Preparing Your Books for Year-End

December 15, 2020 | Article

By Jillian Robison, CPA

It’s that time of year again. Planning commences as the year draws to a close. Preparing your accounting records for year-end will ensure you put your best foot forward in the new year, but it will also help you close out last year without a headache.

There are several items to consider as you prepare for year-end planning.

Balance Sheet Checklist

  • Make sure your assets match your liability and equity on your balance sheet.
  • Perform bank reconciliation for all cash, credit card, and loan accounts through December/year-end. Are there any checks or deposits that have not cleared? Are they duplicates? Do you need to resend a check? Do you need to review these items as possible unclaimed property? Where did the money for the uncleared deposit go?
  • Make sure any checks for December that have not cleared are entered if you are on a cash basis.
  • Make sure all customer invoices and accounts payable are entered if you are on an accrual basis. This ensures you’ve captured everything related to the current year.
  • Gather copies of all fixed asset purchases and loan documents, if any were financed.
  • Look at your accounts receivable aging. Will everything be collected or is there some clean up that needs to be done? Do you have any bad debt that needs to be written off or sent to a collection agency?
  • Adjust inventory, prepaids, security deposits, etc., as needed.
  • Look at your accounts payable aging. Is there anything that you will not be paying or that was entered twice?
  • Look at your liabilities. Do your loans balance? Remember to include loan histories for your accountant if you don’t break out principal and interest every month.
  • Have you been forgiven for your PPP loan or is it still outstanding? Be sure it is recorded accordingly.
  • Make sure the December sales tax and payroll liability balances match your January payments.
  • Did you participate in the payroll tax deferral? Be sure to include the liability on the balance sheet.
  • Were distributions to owner(s) or contributions from owner(s) recorded in the correct equity accounts?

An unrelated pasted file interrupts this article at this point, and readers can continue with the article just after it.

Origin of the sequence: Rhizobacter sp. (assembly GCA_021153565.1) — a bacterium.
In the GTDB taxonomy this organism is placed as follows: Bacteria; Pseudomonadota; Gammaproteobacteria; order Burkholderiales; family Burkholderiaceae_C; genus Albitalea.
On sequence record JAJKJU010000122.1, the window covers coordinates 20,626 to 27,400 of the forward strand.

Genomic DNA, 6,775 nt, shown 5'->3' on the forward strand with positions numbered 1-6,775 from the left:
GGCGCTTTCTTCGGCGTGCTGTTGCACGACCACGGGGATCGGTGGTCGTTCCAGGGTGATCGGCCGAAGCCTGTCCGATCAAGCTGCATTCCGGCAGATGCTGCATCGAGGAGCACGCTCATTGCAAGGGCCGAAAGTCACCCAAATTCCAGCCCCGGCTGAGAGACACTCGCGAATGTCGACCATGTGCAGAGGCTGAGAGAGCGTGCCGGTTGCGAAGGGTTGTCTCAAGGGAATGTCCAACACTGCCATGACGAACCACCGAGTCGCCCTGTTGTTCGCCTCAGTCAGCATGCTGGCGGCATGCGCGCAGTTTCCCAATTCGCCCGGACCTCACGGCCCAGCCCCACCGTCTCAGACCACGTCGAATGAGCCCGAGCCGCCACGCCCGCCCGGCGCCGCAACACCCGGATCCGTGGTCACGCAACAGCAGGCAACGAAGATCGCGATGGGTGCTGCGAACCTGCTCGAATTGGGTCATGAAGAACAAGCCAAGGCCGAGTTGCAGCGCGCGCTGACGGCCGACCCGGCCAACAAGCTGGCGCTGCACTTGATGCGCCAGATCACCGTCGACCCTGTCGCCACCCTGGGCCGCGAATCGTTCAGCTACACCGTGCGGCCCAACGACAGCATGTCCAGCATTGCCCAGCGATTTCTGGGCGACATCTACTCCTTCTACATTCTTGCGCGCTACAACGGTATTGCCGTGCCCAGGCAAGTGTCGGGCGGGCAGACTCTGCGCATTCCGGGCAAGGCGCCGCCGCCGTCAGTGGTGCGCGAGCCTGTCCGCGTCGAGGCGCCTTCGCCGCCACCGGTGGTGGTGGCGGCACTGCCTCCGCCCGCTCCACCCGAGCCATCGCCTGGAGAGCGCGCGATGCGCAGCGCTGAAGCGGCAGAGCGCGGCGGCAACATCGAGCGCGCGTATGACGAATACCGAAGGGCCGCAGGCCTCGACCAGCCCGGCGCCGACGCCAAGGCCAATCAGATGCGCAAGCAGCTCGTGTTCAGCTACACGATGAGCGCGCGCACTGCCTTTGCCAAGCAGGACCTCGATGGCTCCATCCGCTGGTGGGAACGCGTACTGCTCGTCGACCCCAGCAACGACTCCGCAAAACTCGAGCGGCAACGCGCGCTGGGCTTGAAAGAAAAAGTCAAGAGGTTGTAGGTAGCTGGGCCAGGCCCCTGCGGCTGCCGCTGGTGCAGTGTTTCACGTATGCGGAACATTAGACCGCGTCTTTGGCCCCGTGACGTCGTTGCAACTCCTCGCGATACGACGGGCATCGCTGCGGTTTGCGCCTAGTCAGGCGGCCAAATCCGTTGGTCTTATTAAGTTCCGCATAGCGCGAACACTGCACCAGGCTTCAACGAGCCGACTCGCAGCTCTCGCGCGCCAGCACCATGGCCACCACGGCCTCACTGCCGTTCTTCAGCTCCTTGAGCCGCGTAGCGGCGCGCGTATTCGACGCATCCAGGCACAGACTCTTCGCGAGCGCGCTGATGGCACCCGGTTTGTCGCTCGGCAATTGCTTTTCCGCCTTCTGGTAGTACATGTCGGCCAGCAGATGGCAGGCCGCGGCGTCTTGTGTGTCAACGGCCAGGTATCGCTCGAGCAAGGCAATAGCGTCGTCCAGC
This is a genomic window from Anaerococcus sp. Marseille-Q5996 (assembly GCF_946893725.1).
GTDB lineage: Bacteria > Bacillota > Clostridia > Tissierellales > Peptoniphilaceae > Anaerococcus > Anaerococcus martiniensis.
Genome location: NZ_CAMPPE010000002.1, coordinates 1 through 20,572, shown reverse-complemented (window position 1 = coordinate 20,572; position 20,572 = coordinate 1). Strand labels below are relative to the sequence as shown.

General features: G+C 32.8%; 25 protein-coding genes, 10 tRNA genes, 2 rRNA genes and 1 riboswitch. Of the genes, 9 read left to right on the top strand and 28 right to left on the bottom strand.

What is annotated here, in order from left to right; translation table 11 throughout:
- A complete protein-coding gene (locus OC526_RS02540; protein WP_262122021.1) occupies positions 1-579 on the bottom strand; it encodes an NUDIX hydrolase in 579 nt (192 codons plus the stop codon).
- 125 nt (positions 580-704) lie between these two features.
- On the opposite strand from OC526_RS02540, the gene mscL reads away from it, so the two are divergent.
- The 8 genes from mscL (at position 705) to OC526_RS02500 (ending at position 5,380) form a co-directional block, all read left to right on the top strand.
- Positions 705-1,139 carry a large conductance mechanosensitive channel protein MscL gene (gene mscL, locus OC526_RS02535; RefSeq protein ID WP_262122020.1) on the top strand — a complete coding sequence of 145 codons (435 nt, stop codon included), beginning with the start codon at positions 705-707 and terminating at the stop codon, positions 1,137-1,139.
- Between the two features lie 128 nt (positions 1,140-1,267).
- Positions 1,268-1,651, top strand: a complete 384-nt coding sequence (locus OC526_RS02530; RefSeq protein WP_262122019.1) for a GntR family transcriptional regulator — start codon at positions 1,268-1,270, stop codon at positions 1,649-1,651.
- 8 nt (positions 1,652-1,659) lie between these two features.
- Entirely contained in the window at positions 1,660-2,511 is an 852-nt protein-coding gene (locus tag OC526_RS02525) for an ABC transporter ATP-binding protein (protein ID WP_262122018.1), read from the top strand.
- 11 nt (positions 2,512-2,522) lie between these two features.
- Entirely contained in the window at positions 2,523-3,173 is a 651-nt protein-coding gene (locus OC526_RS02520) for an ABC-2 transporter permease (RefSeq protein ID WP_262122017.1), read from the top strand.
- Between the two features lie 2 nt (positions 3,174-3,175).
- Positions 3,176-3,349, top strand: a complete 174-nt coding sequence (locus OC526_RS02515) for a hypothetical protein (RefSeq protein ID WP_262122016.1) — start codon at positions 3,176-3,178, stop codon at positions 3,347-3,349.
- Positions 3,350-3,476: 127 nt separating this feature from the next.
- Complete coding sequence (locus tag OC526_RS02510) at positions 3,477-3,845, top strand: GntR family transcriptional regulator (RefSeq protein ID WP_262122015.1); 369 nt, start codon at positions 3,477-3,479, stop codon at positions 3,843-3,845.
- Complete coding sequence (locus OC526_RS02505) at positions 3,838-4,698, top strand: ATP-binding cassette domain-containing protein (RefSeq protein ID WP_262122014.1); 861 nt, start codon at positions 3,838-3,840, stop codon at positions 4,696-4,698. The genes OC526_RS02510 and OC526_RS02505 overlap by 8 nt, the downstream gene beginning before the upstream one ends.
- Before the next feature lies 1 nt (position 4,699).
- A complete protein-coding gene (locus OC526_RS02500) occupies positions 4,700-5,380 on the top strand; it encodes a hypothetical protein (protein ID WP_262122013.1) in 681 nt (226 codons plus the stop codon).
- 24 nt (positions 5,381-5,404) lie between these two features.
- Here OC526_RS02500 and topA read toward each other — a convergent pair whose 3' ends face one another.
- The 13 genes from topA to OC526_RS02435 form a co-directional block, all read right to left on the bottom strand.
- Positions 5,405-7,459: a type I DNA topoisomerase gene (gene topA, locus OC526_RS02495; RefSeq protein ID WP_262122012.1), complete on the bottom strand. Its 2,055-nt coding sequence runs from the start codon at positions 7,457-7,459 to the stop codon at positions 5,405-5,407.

Profit and Loss Checklist

  • Do a quick check through your revenue. Are there any expenses entered to a revenue account that should go to cost of goods sold or an expense account?
  • Review your revenue accounts for any income, grants, receipts that were related to COVID-19 and might not be taxable for federal or state purposes (the taxability might not be the same at the federal and state level). It is a good idea to record unusual or infrequent income in a different account that your standard revenue accounts. It is recommended that you place these items in another income account so it stands out to you and your tax accountant at year-end.
  • Compare your profit and loss statement to other time periods to make sure it appears complete and accurate. Compare to the previous month and the previous year reporting.
  • Review your expense items for the year as a percentage of revenue. Does it seem reasonable? Compared to another time period, does the percentage appear similar, within a range?
  • Provide your accountant with any 1099s your company has received.
  • Review your expense accounts and determine if any 1099s should be prepared.

Learn more about how to properly prepare your 1099s.

  • Prepare copies of your W-2s and W-3s and provide them to your accountant.

Learn more about how to correctly fill out your W-2s.

  • Remember that any expenses over $2,500 should be a fixed asset. The safe harbor threshold for capitalization is $2,500. For instance, if you bought three computers that totaled $2,600, they would remain an expense as one item if not over $2,500. If you have an audit of your financial statements, this threshold may be different depending on your capitalization policy.
  • Look through your miscellaneous or uncategorized accounts. Code to a proper expense account unless very minimal.
  • Separate officer health from employee health insurance. If you are an S corporation, be sure to appropriately include this amount on the W-2s for the owners as required.
  • Review your charitable contribution accounts. Reclass any promotion/sponsorship items to advertising. Remember, only donations to qualified organizations are deductible. Your accountant will need a copy of your receipts. Also, political contributions are not deductible.
  • Look through your travel expenses. Make sure all meals are captured in a separate account.
  • Review your meals and travel accounts. Be sure to separate any entertainment expenses into a separate account.

Year-End Data Checklist

  • If you are using accounting software, making a backup after year-end is a good idea. A more frequent backup is recommended. Be sure to store a copy of this backup offsite as well.
  • If your accounting software has a closing process, be sure to do that process. For example, set a closing password, so that changes cannot be made in previous periods for closed periods. Also, close income to equity accounts so you can start the next year fresh.
  • Year-end is a good time to prepare your documents for your document retention process. Do you scan and electronically store documents for the required length of time? Do you file your data in boxes and place those in storage? Year-end is a good time to review and update your document retention process as well.

The Importance of Preparing Your Books for Year-End
These are just a few of the items to consider as you prepare for year-end. Make sure you take the time to gather the correct information and talk with your business advisor and/or accountant. That way, you can close out year-end and start 2021 right.

Year-End Planning

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